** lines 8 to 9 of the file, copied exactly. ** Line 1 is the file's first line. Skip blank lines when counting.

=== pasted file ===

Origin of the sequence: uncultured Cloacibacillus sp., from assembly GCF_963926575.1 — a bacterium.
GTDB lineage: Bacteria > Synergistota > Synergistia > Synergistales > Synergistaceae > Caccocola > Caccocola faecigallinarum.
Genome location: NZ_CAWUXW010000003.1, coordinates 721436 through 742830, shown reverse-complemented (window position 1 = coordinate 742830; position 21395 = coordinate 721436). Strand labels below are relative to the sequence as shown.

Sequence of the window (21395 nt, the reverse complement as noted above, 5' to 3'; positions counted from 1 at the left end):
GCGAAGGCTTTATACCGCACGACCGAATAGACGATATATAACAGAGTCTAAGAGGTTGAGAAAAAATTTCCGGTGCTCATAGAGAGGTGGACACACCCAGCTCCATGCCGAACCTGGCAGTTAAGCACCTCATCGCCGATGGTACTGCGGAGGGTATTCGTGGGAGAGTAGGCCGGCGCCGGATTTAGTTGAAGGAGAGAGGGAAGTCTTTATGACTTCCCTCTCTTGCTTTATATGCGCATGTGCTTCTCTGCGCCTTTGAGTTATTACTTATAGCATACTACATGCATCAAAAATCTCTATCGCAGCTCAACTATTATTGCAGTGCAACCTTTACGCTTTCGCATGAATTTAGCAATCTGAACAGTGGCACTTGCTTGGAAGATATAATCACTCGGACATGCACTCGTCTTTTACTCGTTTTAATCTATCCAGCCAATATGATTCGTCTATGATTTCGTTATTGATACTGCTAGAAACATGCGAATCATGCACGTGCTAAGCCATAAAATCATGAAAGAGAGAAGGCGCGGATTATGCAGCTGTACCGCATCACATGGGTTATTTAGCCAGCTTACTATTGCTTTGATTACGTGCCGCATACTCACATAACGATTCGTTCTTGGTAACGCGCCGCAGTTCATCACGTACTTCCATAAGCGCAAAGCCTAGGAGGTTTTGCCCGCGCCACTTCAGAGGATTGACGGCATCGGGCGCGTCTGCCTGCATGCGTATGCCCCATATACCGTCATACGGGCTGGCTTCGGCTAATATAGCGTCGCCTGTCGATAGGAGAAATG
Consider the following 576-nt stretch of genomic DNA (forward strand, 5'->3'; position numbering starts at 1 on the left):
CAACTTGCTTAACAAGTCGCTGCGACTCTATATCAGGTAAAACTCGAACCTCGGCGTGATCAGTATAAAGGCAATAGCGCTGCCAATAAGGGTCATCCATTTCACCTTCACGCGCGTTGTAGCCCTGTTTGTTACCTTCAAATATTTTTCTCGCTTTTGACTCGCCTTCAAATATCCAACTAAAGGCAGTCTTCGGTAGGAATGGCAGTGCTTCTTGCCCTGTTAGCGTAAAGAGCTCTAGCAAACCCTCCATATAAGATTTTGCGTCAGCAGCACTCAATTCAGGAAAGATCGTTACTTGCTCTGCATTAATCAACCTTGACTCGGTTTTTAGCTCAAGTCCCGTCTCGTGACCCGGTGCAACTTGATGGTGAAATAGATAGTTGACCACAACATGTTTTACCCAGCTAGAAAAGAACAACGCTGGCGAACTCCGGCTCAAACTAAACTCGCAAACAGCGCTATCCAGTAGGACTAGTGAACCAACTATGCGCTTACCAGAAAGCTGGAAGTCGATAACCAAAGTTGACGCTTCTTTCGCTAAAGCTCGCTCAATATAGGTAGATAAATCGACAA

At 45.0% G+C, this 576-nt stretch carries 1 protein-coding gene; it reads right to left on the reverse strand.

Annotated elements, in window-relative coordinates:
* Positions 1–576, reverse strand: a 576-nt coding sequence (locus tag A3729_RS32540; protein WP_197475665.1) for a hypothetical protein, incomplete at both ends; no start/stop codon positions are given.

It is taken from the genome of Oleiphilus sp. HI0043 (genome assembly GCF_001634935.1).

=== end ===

At 45.0% G+C, this 576-nt stretch carries 1 protein-coding gene; it reads right to left on the reverse strand.

Annotated elements, in window-relative coordinates: